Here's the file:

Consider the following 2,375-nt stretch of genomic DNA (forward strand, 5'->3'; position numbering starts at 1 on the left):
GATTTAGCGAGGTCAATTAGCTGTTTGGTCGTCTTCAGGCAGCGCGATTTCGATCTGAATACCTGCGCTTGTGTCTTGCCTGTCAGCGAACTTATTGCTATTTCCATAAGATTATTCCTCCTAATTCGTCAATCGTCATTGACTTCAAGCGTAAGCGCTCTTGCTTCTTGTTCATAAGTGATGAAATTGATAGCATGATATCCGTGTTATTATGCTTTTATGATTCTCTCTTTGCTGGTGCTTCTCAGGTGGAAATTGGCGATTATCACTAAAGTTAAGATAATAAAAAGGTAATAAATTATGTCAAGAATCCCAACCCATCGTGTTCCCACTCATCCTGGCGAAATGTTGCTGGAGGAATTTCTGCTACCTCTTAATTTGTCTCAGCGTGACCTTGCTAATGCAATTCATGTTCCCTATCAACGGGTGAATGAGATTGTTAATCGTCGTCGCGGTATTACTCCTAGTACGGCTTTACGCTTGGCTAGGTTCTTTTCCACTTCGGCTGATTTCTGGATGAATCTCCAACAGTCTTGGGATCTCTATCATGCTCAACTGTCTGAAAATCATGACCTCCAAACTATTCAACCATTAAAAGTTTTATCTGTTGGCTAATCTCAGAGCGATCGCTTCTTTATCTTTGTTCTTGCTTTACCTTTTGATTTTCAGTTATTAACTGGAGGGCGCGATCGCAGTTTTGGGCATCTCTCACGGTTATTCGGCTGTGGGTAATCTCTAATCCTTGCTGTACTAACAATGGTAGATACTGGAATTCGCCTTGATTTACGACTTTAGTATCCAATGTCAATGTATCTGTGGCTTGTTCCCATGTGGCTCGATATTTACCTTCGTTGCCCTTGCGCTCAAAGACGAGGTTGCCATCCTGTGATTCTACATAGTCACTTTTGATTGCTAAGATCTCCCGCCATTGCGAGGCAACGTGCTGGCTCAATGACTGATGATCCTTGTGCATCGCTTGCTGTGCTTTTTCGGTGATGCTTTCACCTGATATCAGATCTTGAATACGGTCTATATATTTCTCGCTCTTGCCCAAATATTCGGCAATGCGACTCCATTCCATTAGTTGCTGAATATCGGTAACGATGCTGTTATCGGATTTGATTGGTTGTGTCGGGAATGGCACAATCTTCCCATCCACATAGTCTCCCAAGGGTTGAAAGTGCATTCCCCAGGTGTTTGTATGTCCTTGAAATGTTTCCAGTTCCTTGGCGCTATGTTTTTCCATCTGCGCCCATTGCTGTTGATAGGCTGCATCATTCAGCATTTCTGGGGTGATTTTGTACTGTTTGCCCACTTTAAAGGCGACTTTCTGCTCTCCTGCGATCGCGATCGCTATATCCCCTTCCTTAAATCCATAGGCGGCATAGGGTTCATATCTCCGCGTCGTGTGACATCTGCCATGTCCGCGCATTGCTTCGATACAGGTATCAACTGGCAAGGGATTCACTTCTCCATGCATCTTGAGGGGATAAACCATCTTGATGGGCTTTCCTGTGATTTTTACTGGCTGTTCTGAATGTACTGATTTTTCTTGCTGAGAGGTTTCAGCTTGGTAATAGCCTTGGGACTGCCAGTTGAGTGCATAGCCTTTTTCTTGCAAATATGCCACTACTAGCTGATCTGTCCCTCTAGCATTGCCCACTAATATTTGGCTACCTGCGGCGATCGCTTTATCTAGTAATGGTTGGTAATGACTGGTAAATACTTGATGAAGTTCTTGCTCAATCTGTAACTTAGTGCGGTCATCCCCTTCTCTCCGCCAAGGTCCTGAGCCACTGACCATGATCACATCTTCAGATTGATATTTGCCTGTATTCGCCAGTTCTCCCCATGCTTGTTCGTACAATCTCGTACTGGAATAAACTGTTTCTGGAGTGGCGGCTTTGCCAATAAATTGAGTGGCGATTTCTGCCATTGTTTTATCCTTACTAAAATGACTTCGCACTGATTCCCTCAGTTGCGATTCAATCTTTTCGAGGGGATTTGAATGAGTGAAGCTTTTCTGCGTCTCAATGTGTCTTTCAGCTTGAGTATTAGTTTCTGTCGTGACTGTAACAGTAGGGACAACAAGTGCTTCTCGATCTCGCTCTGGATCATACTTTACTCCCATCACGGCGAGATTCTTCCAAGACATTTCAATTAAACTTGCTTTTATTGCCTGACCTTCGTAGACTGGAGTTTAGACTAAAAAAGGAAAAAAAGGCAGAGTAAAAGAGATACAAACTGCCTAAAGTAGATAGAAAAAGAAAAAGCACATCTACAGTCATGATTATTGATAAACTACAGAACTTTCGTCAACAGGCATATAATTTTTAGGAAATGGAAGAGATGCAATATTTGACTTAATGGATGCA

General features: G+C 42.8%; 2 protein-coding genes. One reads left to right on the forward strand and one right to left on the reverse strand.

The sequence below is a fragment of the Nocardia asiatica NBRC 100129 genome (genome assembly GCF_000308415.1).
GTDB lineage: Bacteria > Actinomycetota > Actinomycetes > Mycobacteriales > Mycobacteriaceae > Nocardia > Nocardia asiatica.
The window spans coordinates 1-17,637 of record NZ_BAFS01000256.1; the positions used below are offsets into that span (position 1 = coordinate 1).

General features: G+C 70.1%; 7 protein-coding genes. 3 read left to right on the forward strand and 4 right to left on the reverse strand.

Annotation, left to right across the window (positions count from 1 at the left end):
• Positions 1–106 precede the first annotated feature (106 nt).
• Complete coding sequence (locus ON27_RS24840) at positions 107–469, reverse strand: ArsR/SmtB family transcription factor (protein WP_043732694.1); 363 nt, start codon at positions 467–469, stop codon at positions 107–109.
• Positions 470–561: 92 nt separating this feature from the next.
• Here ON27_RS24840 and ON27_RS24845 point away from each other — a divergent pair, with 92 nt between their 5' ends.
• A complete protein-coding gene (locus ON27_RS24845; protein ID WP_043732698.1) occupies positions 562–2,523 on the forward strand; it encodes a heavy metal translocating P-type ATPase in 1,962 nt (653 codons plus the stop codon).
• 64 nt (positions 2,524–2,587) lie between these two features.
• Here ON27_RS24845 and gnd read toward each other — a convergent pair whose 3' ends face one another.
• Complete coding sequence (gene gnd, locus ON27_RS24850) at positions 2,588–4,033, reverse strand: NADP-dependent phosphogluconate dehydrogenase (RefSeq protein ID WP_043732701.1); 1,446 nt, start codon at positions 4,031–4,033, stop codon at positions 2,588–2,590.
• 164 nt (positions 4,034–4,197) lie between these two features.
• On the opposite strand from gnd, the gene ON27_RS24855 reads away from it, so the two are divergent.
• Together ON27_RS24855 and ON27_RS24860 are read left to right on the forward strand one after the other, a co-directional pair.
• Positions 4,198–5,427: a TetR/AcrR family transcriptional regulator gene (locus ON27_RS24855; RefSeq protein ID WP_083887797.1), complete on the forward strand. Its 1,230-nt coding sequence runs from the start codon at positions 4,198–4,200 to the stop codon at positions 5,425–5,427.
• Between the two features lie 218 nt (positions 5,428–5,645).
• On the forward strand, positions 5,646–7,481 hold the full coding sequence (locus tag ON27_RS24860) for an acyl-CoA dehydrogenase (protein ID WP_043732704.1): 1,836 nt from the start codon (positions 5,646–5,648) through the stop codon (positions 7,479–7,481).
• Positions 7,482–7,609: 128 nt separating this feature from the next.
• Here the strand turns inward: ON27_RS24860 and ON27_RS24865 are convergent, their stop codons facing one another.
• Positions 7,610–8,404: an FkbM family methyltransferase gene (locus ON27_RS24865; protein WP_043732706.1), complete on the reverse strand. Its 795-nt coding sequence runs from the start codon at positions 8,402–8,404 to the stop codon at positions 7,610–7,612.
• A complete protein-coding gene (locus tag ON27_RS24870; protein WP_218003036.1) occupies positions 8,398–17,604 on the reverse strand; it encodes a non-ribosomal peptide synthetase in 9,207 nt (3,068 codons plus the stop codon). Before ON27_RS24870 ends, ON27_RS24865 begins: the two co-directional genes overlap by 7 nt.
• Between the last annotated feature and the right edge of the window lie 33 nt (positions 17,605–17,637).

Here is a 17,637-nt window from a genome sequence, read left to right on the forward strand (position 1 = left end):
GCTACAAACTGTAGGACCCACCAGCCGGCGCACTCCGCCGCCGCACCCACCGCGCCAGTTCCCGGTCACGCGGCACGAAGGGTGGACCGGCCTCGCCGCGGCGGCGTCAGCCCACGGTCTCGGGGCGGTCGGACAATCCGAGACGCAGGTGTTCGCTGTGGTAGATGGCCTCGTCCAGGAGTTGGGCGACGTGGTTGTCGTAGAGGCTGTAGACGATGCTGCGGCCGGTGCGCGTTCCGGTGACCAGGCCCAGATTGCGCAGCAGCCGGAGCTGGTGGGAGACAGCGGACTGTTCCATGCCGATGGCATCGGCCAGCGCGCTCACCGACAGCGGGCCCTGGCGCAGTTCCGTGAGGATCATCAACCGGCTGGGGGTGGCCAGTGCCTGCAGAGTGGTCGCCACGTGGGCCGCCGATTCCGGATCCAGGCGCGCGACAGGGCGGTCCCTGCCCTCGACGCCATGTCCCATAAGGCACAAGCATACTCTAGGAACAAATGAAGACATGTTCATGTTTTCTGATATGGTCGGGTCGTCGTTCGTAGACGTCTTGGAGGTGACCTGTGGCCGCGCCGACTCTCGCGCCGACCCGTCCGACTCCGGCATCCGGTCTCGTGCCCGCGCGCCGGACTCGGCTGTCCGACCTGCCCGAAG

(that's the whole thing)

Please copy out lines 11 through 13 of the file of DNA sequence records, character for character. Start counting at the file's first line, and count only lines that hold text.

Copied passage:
• Positions 470–561: 92 nt separating this feature from the next.
• Here ON27_RS24840 and ON27_RS24845 point away from each other — a divergent pair, with 92 nt between their 5' ends.
• A complete protein-coding gene (locus ON27_RS24845; protein ID WP_043732698.1) occupies positions 562–2,523 on the forward strand; it encodes a heavy metal translocating P-type ATPase in 1,962 nt (653 codons plus the stop codon).